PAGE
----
There are many outstanding questions in relation to COVID-19 and IFN-λs. We need to understand whether the virus induces the endogenous expression of IFN-λ and/or blocks IFN-λ responses. Is there an age difference in the expression of IFN-λ or its receptors that can explain the more severe disease in older patients? What are the effects of IFN-λ on inflammatory responses and mechanisms of tissue damage and repair and how these activities should be measured in the clinical trials with peg-IFN-λ1 in development for COVID-19? We also advocate for open access for the scientific community to the results of clinical trials to ensure their expert interpretation that can inform further measures. The COVID-19 pandemic illustrates the unmet need for prophylactic and rapid-response measures to boost the antiviral host response. IFNs, and IFN-λ specifically, might address this need for broad-spectrum antiviral biologicals that could help not just this pandemic outbreak, but also future viral threats.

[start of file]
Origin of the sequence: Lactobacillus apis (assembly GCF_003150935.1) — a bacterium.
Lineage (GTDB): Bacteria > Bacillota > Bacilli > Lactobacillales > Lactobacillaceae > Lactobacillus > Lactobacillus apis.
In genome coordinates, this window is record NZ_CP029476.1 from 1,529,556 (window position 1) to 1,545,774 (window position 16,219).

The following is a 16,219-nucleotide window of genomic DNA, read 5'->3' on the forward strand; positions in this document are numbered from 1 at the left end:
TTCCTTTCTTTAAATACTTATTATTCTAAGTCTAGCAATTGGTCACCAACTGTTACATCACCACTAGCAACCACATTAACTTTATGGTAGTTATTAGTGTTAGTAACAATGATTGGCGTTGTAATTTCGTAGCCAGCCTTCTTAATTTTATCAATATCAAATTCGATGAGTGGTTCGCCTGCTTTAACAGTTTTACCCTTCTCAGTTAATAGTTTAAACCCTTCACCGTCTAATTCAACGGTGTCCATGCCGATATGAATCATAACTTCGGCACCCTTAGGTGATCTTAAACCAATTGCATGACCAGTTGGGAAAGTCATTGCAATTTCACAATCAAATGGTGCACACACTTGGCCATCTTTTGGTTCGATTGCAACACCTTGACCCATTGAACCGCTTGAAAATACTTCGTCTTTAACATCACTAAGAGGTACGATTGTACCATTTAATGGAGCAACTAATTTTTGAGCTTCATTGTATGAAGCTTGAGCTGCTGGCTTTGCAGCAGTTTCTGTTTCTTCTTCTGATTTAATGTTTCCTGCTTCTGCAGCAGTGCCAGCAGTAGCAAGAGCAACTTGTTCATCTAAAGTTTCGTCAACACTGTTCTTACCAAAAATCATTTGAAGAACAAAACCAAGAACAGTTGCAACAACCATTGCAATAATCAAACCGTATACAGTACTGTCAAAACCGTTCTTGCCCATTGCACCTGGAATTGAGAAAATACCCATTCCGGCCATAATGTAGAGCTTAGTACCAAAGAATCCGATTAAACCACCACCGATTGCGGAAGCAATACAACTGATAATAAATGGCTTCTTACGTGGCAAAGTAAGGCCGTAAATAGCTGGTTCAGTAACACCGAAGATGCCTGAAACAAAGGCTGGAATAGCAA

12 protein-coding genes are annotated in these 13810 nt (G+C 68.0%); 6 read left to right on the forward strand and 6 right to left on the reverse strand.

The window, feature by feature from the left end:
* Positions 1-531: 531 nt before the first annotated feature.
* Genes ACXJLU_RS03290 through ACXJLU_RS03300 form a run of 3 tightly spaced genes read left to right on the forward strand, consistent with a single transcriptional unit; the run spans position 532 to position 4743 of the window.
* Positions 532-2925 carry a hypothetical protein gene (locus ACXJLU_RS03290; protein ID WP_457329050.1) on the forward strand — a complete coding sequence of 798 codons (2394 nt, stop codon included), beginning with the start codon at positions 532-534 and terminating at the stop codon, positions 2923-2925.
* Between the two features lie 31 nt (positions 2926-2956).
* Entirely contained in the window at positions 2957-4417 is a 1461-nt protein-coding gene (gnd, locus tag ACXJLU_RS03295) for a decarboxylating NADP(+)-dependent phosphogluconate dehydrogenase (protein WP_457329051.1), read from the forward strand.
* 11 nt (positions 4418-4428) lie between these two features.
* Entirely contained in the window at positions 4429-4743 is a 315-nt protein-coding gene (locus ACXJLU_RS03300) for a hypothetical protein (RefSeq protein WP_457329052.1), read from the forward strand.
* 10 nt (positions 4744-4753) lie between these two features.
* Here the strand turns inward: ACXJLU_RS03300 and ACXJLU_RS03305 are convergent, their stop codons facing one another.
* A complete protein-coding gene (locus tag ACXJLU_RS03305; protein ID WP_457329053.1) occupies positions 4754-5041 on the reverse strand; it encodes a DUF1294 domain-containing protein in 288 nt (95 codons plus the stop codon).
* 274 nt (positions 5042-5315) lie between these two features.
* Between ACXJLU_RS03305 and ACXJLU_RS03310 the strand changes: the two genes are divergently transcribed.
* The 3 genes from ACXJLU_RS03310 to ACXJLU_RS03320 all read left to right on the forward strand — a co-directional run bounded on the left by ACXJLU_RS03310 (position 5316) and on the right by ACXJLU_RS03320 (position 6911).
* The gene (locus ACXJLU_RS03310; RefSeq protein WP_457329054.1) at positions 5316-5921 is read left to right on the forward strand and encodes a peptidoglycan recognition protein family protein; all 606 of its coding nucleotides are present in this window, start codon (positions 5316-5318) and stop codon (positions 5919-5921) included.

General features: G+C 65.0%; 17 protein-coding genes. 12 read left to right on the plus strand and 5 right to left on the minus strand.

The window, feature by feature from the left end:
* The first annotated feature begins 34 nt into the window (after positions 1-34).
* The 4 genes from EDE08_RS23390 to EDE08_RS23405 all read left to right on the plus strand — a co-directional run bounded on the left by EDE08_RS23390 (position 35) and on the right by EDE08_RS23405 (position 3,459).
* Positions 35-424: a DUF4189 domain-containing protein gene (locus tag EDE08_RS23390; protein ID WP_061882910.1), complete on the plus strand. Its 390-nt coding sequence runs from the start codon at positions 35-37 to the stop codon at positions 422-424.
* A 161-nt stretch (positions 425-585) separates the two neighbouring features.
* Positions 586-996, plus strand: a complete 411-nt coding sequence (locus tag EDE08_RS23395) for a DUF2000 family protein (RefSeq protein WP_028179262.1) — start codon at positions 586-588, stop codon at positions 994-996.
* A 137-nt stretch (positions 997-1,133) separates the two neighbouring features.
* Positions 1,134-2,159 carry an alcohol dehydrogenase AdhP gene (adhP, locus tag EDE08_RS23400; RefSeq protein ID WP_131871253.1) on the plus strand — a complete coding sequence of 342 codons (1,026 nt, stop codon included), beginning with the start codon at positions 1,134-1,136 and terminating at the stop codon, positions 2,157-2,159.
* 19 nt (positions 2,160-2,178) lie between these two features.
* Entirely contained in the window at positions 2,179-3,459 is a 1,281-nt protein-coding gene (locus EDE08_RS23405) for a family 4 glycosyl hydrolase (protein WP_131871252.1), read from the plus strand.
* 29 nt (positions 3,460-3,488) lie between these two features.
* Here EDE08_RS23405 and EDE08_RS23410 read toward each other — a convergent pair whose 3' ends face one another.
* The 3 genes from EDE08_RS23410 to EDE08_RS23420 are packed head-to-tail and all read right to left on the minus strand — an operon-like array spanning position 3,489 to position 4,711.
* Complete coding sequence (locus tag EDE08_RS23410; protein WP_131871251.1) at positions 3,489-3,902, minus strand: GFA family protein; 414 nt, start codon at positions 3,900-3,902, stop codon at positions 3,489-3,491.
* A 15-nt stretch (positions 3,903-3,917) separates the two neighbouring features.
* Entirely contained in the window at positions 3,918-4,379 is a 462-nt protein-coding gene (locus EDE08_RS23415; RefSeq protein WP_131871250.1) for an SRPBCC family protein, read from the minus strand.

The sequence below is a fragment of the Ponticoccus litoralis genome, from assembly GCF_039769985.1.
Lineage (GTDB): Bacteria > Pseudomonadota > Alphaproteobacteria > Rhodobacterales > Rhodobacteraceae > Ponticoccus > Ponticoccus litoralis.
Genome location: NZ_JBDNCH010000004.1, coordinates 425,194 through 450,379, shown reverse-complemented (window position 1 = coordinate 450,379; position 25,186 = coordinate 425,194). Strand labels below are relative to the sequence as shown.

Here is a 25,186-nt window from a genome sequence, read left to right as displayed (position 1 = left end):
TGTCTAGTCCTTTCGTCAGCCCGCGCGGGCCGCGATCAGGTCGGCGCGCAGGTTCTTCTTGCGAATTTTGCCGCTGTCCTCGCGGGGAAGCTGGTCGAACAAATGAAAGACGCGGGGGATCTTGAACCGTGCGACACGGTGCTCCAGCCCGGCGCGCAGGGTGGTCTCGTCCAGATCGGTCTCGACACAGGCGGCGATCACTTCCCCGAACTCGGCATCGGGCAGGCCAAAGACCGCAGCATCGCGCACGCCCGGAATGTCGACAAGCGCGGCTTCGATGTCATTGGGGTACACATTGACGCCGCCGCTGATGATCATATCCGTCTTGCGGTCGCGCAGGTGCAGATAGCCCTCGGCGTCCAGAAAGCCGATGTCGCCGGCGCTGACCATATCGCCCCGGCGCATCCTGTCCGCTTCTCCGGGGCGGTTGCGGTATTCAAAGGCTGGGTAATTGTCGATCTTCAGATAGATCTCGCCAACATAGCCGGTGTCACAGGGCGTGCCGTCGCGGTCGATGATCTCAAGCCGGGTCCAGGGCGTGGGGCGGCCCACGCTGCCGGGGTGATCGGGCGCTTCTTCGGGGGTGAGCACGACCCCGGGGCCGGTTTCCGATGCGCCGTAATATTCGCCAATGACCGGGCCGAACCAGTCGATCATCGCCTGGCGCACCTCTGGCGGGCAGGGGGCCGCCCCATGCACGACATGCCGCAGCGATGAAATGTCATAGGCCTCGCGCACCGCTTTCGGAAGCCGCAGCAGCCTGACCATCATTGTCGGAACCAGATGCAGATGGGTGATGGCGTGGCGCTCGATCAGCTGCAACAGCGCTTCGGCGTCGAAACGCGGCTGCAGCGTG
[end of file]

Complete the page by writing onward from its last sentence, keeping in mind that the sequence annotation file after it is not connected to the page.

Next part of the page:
Acknowledgments

We would like to acknowledge the input of other members of the interferon lambda community who participated in discussions on this topic: Evangelos Andreakos, Francine Baker, Connor Bamford, Raymond Donnelly, Darragh Duffy, Adriana Forero, Amariliz Rivera-Medina, Ram Savan, and Nikaia Smith. The Viewpoint was also inspired by the guest session on type III IFNs at the American Association of Immunologists 2020 meeting, which was canceled due to COVID-19; we appreciate the support for this session provided by the Interferon and Cytokine and Interferon Society. The figure was created using BioRender.com.